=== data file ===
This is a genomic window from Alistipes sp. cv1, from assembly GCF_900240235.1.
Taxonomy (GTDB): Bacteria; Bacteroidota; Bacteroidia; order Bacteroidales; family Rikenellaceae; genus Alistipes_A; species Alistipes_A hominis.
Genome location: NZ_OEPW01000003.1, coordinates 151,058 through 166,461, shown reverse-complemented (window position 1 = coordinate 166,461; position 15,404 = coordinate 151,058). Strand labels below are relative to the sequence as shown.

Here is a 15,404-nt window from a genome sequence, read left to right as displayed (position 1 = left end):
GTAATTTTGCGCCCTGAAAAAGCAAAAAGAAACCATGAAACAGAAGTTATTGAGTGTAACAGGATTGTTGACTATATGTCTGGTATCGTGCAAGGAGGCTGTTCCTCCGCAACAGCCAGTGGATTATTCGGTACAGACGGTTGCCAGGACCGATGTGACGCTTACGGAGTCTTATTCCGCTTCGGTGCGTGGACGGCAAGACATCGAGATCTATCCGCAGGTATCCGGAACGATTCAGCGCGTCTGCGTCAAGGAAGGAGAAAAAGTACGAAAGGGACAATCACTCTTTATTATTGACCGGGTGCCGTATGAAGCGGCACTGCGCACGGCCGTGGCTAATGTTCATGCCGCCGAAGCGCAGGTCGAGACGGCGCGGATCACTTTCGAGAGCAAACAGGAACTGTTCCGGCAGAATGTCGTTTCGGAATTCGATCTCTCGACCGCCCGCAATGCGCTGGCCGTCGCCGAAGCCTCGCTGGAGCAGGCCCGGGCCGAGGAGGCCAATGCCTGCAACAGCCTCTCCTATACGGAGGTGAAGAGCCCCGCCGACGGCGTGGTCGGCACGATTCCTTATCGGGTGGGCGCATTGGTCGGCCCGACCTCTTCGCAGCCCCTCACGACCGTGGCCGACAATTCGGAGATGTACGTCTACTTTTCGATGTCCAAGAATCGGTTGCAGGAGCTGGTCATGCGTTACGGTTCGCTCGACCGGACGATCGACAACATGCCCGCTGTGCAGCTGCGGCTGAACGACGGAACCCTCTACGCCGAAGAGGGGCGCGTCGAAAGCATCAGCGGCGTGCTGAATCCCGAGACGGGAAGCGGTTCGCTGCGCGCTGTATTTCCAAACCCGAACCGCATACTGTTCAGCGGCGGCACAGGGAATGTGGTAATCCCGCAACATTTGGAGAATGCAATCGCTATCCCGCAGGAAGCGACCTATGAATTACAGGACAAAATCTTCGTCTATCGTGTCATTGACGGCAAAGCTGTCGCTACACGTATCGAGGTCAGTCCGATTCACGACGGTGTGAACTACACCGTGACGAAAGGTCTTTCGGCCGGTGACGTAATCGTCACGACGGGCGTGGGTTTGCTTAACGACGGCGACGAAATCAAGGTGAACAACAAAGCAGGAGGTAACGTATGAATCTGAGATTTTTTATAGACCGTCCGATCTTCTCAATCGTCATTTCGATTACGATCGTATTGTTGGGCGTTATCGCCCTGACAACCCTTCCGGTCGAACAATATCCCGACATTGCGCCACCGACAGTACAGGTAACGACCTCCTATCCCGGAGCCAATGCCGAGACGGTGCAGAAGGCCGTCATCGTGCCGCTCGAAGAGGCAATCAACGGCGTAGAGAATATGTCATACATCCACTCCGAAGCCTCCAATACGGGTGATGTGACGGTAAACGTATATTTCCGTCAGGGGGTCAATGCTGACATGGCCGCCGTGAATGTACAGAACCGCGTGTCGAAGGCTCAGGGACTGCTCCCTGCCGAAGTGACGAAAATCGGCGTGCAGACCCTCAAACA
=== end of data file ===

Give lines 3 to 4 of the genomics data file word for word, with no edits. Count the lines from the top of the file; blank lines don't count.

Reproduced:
Genome location: NZ_OEPW01000003.1, coordinates 151,058 through 166,461, shown reverse-complemented (window position 1 = coordinate 166,461; position 15,404 = coordinate 151,058). Strand labels below are relative to the sequence as shown.

Here is a 15,404-nt window from a genome sequence, read left to right as displayed (position 1 = left end):